Change has been slow and steady after South Africa World Cup

The game has grown in popularity in country since last year's World Cup but it has not had a watershed impact either.

It has been difficult to fill stadiums across South Africa to full capacity.
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You need hardly descend from cloud level over Johannesburg to remember that a year ago today, this city was the site of the most watched sporting spectacle known to man.

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The very skyline defiantly refuses to forget the 2010 World Cup. Wrapped around the Hillbrow tower, the telecommunications mast almost as iconic to Jo'burg as Table Mountain is to Cape Town, there is still, three-quarters of the way up its pylon, a bulbous black and white football, some 30 metres in diameter.

Soccer City lies barely five miles away. There, last July 11, Andres Iniesta scored the goal that made Spain world champions for the first time in their history.

Some nine evenings earlier, Ghana matched Africa's finest ever showing at football's greatest showpiece by coming within a penalty shoot-out of reaching a semi-final.

Soccer City still looks stunning, its red-brown bowl exterior weathering well, yet its role in post-World Cup South Africa remains unclear, its part in the legacy of the tournament still under busy negotiation.

The arena's very name has been subject of a court case in the last 12 months. Its managers sought to have it known as The National Stadium.

A bank, FNB, reminded them they had a contract for its naming rights. The issue keys into the future of the 85,000-capacity stadium, rebuilt at a cost of US$440 million (Dh1.615m) for the World Cup.

Talks are in progress for the Golden Lions rugby union team to make the venue their new, full-time home.

Its location on the edge of Soweto would not instinctively be associated with rugby, a sport largely associated with the country's white minority, but the oval-ball matches that have taken place there have been well attended.

To have the Lions as permanent tenants would symbolise an important, positive benefit for a country still struggling with racial divisions nearly 20 years after the end of apartheid.

The Kaizer Chiefs, South Africa's most popular football club, are also being wooed as anchor tenants by Soccer City, though for the first season since the World Cup, the Chiefs have enjoyed a peripatetic existence, playing home matches in the local Premier Soccer League (PSL) at a variety of the smart grounds erected for 2010.

The Chiefs and the Orlando Pirates are the only pair of clubs who can guarantee very big crowds nationwide.

And the World Cup stadiums need bigger crowds, especially those such as Greenpoint in Cape Town that were constructed for a month of football last year without an obvious long-term purpose.

Greenpoint cost $600m. When it hosted the Cape Town derby, between Ajax Cape Town and Santos last October, only 8,000 of its 65,000 seats were occupied.

Big concerts, by the likes of U2 have filled the venue since, but football is an infrequent visitor.

Rugby is there even less, because the Cape Town Stormers, semi-finalists in the latest Super 15 competition, are content with their home at Newlands, the stadium South Africa's World Cup organisers chose not to use last year, preferring lavish expenditure on Greenpoint.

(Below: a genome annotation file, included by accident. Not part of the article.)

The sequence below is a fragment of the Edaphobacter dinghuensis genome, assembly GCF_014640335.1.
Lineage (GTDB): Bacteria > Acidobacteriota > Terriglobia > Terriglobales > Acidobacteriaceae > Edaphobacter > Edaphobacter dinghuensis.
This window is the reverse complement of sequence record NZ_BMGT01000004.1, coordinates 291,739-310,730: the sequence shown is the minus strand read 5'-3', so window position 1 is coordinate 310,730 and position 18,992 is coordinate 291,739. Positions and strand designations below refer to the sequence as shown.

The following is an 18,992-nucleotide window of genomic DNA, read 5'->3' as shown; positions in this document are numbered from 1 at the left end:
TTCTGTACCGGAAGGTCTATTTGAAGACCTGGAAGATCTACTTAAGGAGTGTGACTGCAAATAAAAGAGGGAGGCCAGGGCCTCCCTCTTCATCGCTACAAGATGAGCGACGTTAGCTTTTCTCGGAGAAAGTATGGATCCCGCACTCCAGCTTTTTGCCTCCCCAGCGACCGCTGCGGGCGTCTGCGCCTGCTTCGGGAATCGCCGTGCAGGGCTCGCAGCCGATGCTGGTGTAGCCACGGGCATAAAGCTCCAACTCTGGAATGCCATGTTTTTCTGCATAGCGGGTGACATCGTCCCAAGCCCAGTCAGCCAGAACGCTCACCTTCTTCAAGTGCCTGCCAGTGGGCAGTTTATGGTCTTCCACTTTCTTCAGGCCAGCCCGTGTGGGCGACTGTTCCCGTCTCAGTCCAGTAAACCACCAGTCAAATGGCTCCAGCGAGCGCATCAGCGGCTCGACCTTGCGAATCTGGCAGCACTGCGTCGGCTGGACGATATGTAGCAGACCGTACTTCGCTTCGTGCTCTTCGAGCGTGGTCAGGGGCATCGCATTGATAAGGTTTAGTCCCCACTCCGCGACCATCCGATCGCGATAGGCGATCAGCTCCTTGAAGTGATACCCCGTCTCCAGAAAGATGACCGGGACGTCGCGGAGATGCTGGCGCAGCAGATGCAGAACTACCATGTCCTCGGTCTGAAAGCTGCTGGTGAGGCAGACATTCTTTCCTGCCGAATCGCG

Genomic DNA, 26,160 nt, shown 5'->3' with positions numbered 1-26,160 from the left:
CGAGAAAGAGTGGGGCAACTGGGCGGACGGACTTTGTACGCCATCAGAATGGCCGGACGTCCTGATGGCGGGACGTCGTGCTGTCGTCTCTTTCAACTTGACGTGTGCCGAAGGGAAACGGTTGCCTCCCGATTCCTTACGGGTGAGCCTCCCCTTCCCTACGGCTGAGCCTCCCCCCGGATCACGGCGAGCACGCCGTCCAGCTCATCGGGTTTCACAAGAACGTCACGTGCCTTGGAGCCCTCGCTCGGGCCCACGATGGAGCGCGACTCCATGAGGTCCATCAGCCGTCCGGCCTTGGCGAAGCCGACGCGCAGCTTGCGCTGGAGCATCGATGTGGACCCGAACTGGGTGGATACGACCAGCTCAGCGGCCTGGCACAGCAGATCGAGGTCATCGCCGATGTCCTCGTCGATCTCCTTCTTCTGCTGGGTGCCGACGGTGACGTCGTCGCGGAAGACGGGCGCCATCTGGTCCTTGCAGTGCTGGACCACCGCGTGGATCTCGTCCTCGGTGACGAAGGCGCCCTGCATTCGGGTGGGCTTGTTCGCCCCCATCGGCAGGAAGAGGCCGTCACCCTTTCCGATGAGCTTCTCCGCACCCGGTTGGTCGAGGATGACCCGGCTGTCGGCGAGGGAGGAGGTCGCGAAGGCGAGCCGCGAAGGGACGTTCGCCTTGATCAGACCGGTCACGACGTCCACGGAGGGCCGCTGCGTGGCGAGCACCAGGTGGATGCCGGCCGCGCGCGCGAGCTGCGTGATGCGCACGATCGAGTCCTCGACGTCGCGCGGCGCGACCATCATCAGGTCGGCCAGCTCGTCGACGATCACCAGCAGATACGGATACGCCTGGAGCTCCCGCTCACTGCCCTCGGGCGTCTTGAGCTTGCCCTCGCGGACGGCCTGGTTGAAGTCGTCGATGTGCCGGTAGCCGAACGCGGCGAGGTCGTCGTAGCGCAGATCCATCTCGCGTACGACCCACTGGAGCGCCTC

Elsewhere, the grounds at Nelson Mandela Bay, Polokwane and Nelspruit struggle to bring in large crowds regularly, and suffer for not having strong local football clubs.

What South Africa's fans have seen, though, in the first post-World Cup year, is exciting football. A broad consensus says that standards in the PSL have risen. Whether that is coincidence or inspiration, the domestic season finished with a dramatic cliffhanger, the Pirates overtaking Ajax in the table on the a last day when three clubs - the Chiefs were the other - might have clinched the league title.

Football, always the most popular sport in the country, is now being played by more people.

"The World Cup fostered greater understanding," Johan Volsteedt, the headmaster of Grey College, a school famous for producing international cricketers and rugby players, told the Johannesburg Sunday Times.

"More schools are offering soccer, and soccer has brought our students closer."

Bongani Khumalo, the South Africa defender who scored the opening goal in his country's win against France during the World Cup, said: "People generally seem to have greater respect for the game and us footballers since the World Cup. It gave us a lot of energy as a country."

Khumalo earned a transfer, last January, from the PSL's Supersport United to Tottenham Hotspur in the English Premier League partly on the back of his World Cup performances.

He has struggled for playing time in England, but his national team have thrived since becoming the only host to go out in the first round of a World Cup finals.

Now captained by Steven Pienaar, of Spurs, and coached by Pitso Mosimane, a respected former South Africa international, "Bafana Bafana" have beaten Egypt at home and drawn with the reigning African champions in Cairo in qualifying the for 2012 African Cup of Nations. There are South Africans who expected a watershed, a nation-altering effect from staging sport's greatest show. The reality is more tempered.

As the popular columnist Mondli Makhanya, wrote, wistfully: "You would be hard pressed to point to the legacy apart from the stadiums, nice infrastructure and an assertive Bafana Bafana.

"One can list dozens of other nations which used the hosting of global events to impact on their social, political and economic cultures. It is those nations in whose company we should be."